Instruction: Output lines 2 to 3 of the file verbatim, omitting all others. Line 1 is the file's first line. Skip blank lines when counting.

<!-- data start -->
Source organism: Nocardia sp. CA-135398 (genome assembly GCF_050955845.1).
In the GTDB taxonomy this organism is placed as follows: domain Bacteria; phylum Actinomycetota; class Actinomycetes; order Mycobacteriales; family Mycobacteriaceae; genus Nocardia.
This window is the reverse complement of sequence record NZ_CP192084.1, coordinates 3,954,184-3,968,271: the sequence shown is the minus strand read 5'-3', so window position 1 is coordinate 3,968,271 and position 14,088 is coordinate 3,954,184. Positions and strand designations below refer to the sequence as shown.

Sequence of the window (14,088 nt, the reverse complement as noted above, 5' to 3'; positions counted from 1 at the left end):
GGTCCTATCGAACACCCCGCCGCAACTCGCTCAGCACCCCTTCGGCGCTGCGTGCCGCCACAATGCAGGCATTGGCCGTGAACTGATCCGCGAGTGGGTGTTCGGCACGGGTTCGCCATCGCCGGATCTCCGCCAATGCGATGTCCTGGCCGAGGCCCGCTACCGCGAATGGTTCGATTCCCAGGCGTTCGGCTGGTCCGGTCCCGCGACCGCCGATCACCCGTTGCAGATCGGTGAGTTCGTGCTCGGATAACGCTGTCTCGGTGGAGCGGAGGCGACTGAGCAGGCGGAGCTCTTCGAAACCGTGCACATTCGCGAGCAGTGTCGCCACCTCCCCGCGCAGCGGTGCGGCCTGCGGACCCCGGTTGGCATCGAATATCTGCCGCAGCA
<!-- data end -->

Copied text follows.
In the GTDB taxonomy this organism is placed as follows: domain Bacteria; phylum Actinomycetota; class Actinomycetes; order Mycobacteriales; family Mycobacteriaceae; genus Nocardia.
This window is the reverse complement of sequence record NZ_CP192084.1, coordinates 3,954,184-3,968,271: the sequence shown is the minus strand read 5'-3', so window position 1 is coordinate 3,968,271 and position 14,088 is coordinate 3,954,184. Positions and strand designations below refer to the sequence as shown.